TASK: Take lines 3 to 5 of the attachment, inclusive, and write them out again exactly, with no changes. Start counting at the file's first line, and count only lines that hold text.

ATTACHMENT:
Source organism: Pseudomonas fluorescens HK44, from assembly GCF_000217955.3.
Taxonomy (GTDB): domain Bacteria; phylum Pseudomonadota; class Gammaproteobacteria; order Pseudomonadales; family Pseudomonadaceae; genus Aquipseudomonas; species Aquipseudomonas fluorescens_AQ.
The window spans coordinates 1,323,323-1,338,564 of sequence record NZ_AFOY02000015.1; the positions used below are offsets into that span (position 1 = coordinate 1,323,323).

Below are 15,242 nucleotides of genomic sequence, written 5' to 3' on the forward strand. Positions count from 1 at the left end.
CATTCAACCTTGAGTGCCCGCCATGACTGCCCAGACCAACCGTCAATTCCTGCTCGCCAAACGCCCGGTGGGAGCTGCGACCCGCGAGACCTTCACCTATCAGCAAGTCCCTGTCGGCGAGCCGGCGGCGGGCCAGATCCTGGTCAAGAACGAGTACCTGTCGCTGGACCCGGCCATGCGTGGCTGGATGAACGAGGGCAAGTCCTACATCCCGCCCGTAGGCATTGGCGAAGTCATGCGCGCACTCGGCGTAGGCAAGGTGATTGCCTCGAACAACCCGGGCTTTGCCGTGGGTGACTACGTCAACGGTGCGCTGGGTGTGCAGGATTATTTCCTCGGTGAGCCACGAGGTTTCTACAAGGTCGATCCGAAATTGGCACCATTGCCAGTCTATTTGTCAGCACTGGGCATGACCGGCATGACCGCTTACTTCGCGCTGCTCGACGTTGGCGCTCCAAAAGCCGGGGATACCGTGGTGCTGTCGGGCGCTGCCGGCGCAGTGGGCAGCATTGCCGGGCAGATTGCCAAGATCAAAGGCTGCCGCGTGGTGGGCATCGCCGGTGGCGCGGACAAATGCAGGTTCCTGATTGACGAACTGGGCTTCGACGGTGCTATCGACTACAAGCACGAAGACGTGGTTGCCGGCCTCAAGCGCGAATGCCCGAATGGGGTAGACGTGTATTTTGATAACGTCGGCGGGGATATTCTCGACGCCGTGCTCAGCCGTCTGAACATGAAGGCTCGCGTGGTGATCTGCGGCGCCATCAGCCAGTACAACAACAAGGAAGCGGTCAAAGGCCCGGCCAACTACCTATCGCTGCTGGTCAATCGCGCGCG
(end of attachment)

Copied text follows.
The window spans coordinates 1,323,323-1,338,564 of sequence record NZ_AFOY02000015.1; the positions used below are offsets into that span (position 1 = coordinate 1,323,323).

Below are 15,242 nucleotides of genomic sequence, written 5' to 3' on the forward strand. Positions count from 1 at the left end.
CATTCAACCTTGAGTGCCCGCCATGACTGCCCAGACCAACCGTCAATTCCTGCTCGCCAAACGCCCGGTGGGAGCTGCGACCCGCGAGACCTTCACCTATCAGCAAGTCCCTGTCGGCGAGCCGGCGGCGGGCCAGATCCTGGTCAAGAACGAGTACCTGTCGCTGGACCCGGCCATGCGTGGCTGGATGAACGAGGGCAAGTCCTACATCCCGCCCGTAGGCATTGGCGAAGTCATGCGCGCACTCGGCGTAGGCAAGGTGATTGCCTCGAACAACCCGGGCTTTGCCGTGGGTGACTACGTCAACGGTGCGCTGGGTGTGCAGGATTATTTCCTCGGTGAGCCACGAGGTTTCTACAAGGTCGATCCGAAATTGGCACCATTGCCAGTCTATTTGTCAGCACTGGGCATGACCGGCATGACCGCTTACTTCGCGCTGCTCGACGTTGGCGCTCCAAAAGCCGGGGATACCGTGGTGCTGTCGGGCGCTGCCGGCGCAGTGGGCAGCATTGCCGGGCAGATTGCCAAGATCAAAGGCTGCCGCGTGGTGGGCATCGCCGGTGGCGCGGACAAATGCAGGTTCCTGATTGACGAACTGGGCTTCGACGGTGCTATCGACTACAAGCACGAAGACGTGGTTGCCGGCCTCAAGCGCGAATGCCCGAATGGGGTAGACGTGTATTTTGATAACGTCGGCGGGGATATTCTCGACGCCGTGCTCAGCCGTCTGAACATGAAGGCTCGCGTGGTGATCTGCGGCGCCATCAGCCAGTACAACAACAAGGAAGCGGTCAAAGGCCCGGCCAACTACCTATCGCTGCTGGTCAATCGCGCGCG